Sarajevo 20 years after the war: Building a better Bosnia

Two decades after the Balkan War ended, this city is rising above its bloody past, says Anthea Gerrie

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The Independent Travel

The first thing that strikes me is the sylvan topography – high mountains either side of a lush green city bisected by a river. Then the east-meets -west architecture, the rich legacy of two great empires, the Ottoman and the Austro-Hungarian, which renders Sarajevo one of Europe's most beguiling capitals.

But within a heartbeat I notice the bullet holes pockmarking Baroque mansions. They also puncture the Tito-era tower blocks; with their patchwork of mismatched doors and windows salvaged for DIY repairs, these are a striking testimony to the resilience of a people targeted for extermination just 20 years ago. Sarajevo's tragic history, which dates back far longer than Bosnia's civil war, is laid bare upon the bones of its exquisite natural beauty and fine architecture that neither bombs nor snipers could manage to eradicate in four years of bloody conflict.

Sarajevo may be looking forward, with its new, futuristic glass palaces of commerce, but it is still stained by its bloody history. Had Archduke Franz Ferdinand not suddenly changed the route of his state procession through the city in 1914, the city would not have become infamous as the starting line of the First World War. The Latin Bridge, beside which he was assassinated, is now the city's most renowned landmark. It's one of 38 beautiful bridges that traverse the tranquil Miljacka, each one marking a different era in the city's history from the 16th-century Latin and Goat's bridges, built by the Ottomans, to the striking loops of the 2012 Festina lente pedestrian bridge designed by students of the Academy of Fine Arts.

Sarajevo enjoyed its first golden age under the Ottomans in the 16th and 17th centuries, and their huge oriental bazaar, Bascarsija, remains the city's greatest attraction. Bustling cafés serve the city's favourite snack, cevapi – grilled lamb sausages packed into charred flatbread with soft sheep's milk cheese. In the surrounding old city, impressive mosques stand side by side with Orthodox and Catholic cathedrals and a 1581 synagogue – a reminder of the religious tolerance which flourished here for centuries.

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While day-trippers from neighbouring countries come simply to shop for Ottoman-style slippers and copperware, admire the imposing Habsburg-era city hall, and enjoy good coffee and shisha pipes, inevitably the 1992-95 siege has spawned a new breed of tourist. Sarajevo's second most popular attraction is the remnants of the tunnel beneath the airport runway. Dug secretly, this lifeline provided the means to transport a supply of arms, food and essentials to the besieged city-dwellers.

Visiting the tunnel museum is a slightly sanitised experience, but meeting siege survivors in their homes and hearing their personal war stories over dinner is truly haunting. It's an option offered by Insight Vacations, one of only a small handful of tour operators offering trips to Bosnia.

Inside one of those bullet-riddled tower blocks which line the long corridor between the city centre and airport – the focus of four years of sustained attack – my 35-year-old hostess, Sanela, recalled having to run eight floors down to the basement shelter on a daily basis during the conflict. Eventually, she persuaded her mother to let her out to play, just for half an hour, with her best friend. A grenade exploded moments after they revelled in their first breath of fresh air in months, killing her friend. They were 11. Further heartbreak came when the teacher who came to give the children school work was killed by a sniper. Later, Sanela's mother risked her life to walk for two hours into Sarajevo city centre for a litre of milk for the baby. On her way back, she too was cruelly picked out by a sniper.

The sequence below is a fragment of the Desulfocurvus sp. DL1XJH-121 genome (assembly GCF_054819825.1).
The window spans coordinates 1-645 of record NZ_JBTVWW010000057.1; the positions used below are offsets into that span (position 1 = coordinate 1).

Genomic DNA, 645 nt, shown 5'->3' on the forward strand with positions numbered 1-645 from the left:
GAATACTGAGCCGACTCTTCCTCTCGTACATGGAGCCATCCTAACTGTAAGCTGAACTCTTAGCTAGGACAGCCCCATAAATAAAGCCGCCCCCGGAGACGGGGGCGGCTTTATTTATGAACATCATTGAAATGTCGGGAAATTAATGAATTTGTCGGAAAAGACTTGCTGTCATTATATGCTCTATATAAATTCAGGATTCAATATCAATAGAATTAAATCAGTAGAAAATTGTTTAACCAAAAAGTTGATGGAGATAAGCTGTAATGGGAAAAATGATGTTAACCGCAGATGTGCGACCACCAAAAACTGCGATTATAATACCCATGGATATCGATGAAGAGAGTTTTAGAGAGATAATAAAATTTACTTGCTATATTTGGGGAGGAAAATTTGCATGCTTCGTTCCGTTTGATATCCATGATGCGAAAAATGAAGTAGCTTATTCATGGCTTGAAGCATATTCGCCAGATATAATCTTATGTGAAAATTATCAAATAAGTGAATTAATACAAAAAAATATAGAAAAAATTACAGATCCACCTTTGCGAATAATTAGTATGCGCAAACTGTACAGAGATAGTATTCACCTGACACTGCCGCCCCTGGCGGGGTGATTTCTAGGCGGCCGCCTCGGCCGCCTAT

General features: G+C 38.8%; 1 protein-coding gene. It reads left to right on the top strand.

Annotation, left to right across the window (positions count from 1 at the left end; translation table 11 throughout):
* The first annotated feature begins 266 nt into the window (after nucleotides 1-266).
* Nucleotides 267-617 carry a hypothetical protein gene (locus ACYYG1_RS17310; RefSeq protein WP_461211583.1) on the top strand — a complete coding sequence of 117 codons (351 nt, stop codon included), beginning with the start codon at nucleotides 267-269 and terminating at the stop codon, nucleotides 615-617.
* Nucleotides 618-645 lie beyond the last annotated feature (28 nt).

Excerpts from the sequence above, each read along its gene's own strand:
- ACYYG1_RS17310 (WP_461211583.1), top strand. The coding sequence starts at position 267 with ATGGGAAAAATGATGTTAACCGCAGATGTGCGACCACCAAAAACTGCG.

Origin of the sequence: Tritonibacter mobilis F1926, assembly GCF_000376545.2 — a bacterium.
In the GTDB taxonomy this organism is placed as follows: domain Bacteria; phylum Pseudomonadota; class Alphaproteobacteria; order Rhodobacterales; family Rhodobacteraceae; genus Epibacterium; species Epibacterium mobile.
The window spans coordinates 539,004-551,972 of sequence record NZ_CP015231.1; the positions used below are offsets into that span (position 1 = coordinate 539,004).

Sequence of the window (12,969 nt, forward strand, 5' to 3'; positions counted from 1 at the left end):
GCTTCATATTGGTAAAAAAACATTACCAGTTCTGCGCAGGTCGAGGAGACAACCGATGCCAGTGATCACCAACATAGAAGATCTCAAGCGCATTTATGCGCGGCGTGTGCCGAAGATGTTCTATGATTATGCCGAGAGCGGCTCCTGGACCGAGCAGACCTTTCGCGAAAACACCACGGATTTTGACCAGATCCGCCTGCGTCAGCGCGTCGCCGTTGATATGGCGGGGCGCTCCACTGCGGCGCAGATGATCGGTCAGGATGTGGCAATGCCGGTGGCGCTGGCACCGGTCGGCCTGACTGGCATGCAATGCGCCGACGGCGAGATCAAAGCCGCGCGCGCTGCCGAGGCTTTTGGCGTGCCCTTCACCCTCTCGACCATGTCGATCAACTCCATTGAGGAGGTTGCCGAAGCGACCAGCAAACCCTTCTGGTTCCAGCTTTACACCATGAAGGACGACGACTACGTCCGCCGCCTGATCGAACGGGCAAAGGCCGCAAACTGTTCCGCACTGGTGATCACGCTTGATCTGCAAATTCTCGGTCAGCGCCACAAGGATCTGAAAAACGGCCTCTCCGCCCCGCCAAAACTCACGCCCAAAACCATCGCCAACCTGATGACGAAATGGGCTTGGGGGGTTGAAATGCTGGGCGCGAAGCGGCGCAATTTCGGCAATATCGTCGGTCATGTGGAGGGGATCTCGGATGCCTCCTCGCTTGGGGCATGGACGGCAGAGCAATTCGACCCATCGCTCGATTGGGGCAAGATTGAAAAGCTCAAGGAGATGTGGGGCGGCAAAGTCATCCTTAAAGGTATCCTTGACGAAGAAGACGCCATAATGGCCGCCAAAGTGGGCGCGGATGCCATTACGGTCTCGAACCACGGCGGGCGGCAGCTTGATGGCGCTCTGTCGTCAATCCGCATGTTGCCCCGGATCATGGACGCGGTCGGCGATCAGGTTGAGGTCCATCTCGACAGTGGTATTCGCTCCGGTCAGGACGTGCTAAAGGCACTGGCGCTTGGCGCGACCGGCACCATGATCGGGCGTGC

A surge of rebuilding has taken place over the past decade, but the tower blocks are a bizarre patchwork of window sashes borrowed from here, doors taken from there, quite at odds with the new, sleek glass buildings which speak to an optimism for the future. Stylish, modern hotels such as the offbeat, antique-studded Michele, which has hosted Kevin Spacey and Morgan Freeman; and the sleek, bright Colors Inn are also emerging as Sarajevo realises its strong tourism potential could be the economic salvation needed to overcome rampant unemployment.

These new, modern additions to Sarajevo's majestic heritage buildings and exquisite natural setting mean that the city won't be a secret among weekend breakers for long. The Sarajevo Film Festival will attract big names next month, and the city has every chance of recapturing the reputation for international hospitality it demonstrated in 1984 as the host of the Winter Olympics. There is no doubt that this wonderful city fully deserves to be back on the tourist map.

Getting there

Anthea Gerrie travelled to Bosnia-Herzegovina and Croatia with Insight Vacations (0800 533 5625; insightvacations.com), which offers trips to Sarajevo as part of its escorted group tours of the Balkans.

A 15-day Imperial Capitals & The Dalmatian Riviera trip costs from £2,550 per person. The price includes return flights from London, door-to-door airport transfers, accommodation with breakfast, six evening meals, sightseeing and the services of a tour director.

More information

Bosnia-Herzegovina Tourism: bhtourism.ba